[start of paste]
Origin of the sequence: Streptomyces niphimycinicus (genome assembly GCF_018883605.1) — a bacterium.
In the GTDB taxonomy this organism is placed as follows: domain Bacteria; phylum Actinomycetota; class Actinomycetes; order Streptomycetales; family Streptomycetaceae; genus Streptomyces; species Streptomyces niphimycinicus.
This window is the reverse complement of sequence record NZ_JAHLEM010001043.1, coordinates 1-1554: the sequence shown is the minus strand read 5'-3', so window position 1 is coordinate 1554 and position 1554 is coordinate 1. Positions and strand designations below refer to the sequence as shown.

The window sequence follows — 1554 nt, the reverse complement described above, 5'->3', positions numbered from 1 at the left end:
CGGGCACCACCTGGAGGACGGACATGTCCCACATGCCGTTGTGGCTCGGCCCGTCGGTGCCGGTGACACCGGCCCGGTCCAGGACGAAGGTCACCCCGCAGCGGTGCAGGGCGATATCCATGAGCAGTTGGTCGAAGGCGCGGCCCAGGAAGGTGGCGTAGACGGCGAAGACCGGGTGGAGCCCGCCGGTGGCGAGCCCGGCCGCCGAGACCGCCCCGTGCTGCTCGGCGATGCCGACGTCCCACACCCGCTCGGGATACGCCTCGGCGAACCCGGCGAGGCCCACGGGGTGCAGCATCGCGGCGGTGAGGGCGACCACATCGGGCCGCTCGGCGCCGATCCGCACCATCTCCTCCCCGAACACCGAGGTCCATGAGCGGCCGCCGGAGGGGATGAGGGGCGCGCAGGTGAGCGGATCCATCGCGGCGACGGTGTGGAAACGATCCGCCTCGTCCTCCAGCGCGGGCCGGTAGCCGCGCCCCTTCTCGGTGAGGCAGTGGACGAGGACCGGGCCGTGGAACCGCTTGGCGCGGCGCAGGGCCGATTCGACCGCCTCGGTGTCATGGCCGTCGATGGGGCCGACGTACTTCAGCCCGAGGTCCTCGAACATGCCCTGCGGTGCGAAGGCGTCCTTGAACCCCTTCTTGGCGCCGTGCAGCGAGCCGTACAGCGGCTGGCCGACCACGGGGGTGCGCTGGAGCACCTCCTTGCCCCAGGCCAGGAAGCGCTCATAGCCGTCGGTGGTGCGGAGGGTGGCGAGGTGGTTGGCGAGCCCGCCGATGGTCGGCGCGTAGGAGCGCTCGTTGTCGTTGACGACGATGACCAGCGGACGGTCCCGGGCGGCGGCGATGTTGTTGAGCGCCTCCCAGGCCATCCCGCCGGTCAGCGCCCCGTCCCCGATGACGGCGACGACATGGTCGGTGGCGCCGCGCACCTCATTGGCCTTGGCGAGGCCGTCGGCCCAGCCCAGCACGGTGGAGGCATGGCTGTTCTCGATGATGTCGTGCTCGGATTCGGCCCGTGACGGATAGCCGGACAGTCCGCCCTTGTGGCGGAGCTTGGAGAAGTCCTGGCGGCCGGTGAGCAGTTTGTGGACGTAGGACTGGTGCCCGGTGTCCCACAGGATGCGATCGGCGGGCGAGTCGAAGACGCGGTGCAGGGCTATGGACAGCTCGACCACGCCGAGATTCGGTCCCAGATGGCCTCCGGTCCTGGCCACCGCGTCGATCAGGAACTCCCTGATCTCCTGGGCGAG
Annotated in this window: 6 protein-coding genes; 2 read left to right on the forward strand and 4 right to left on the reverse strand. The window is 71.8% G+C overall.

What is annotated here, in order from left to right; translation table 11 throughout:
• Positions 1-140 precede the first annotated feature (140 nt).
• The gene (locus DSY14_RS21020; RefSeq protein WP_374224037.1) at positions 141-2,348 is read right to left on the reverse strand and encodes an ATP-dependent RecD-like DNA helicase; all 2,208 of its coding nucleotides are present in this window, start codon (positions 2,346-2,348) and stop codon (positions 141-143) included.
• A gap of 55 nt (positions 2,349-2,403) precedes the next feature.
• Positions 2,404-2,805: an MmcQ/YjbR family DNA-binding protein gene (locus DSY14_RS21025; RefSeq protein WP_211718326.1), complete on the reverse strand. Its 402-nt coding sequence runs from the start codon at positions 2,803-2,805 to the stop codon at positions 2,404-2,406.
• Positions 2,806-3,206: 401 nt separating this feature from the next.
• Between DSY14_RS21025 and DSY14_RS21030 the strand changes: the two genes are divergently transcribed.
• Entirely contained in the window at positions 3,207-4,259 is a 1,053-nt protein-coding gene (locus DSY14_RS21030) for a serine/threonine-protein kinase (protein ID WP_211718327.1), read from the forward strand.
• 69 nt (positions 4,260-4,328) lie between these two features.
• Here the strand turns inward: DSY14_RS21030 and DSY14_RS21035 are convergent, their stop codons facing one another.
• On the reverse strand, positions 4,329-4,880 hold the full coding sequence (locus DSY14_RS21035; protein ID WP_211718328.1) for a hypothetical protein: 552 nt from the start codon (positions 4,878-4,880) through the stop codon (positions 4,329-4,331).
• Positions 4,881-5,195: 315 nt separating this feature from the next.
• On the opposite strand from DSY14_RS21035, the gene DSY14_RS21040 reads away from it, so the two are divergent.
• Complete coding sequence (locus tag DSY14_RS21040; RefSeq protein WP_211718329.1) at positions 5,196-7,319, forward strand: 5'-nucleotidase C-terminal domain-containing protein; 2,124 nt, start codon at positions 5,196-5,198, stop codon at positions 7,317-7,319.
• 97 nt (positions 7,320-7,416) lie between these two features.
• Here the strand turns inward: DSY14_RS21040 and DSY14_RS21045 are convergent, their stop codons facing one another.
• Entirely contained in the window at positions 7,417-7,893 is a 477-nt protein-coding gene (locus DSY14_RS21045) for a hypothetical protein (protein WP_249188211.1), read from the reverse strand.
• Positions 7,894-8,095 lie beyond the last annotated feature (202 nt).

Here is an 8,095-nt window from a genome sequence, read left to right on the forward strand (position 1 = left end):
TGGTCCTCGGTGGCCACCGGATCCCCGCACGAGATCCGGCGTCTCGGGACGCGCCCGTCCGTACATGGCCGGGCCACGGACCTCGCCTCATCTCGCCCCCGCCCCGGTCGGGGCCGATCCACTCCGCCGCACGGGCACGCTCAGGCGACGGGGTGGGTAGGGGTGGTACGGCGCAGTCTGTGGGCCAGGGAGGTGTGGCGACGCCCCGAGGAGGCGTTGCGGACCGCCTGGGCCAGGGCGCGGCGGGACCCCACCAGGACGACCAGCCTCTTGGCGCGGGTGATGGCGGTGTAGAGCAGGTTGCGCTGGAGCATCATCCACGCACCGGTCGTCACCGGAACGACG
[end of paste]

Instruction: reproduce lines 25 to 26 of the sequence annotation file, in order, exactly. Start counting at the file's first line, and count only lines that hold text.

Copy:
Here is an 8,095-nt window from a genome sequence, read left to right on the forward strand (position 1 = left end):
TGGTCCTCGGTGGCCACCGGATCCCCGCACGAGATCCGGCGTCTCGGGACGCGCCCGTCCGTACATGGCCGGGCCACGGACCTCGCCTCATCTCGCCCCCGCCCCGGTCGGGGCCGATCCACTCCGCCGCACGGGCACGCTCAGGCGACGGGGTGGGTAGGGGTGGTACGGCGCAGTCTGTGGGCCAGGGAGGTGTGGCGACGCCCCGAGGAGGCGTTGCGGACCGCCTGGGCCAGGGCGCGGCGGGACCCCACCAGGACGACCAGCCTCTTGGCGCGGGTGATGGCGGTGTAGAGCAGGTTGCGCTGGAGCATCATCCACGCACCGGTCGTCACCGGAACGACG